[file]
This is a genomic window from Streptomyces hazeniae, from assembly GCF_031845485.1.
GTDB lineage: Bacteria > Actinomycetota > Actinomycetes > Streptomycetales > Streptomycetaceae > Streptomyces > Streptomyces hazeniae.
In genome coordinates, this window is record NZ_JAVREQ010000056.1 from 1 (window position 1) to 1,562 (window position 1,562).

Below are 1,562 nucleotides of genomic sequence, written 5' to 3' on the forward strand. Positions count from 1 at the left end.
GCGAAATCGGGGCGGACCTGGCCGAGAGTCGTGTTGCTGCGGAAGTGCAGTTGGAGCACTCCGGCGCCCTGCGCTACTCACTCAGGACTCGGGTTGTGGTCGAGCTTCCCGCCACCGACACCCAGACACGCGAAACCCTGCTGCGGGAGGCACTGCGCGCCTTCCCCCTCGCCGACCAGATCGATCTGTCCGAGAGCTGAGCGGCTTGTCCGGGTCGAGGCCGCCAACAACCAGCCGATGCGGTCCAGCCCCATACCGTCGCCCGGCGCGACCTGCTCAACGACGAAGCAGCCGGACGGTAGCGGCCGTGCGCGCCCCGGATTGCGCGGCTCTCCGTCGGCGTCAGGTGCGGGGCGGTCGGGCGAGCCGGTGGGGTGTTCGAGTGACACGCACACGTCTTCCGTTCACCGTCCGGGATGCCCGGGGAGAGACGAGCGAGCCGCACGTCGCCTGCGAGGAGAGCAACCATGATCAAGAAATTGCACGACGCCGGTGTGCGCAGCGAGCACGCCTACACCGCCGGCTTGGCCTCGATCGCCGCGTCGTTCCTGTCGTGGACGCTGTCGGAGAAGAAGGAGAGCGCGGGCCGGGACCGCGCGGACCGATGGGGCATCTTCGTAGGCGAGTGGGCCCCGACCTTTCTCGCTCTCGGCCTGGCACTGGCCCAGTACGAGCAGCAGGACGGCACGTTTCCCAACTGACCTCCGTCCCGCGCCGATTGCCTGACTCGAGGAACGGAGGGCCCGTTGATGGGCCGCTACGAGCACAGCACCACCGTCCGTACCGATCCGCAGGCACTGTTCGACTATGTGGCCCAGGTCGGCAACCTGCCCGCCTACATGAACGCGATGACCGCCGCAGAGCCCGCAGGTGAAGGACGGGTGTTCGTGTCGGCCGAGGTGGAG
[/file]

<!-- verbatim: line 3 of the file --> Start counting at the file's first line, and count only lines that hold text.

In genome coordinates, this window is record NZ_JAVREQ010000056.1 from 1 (window position 1) to 1,562 (window position 1,562).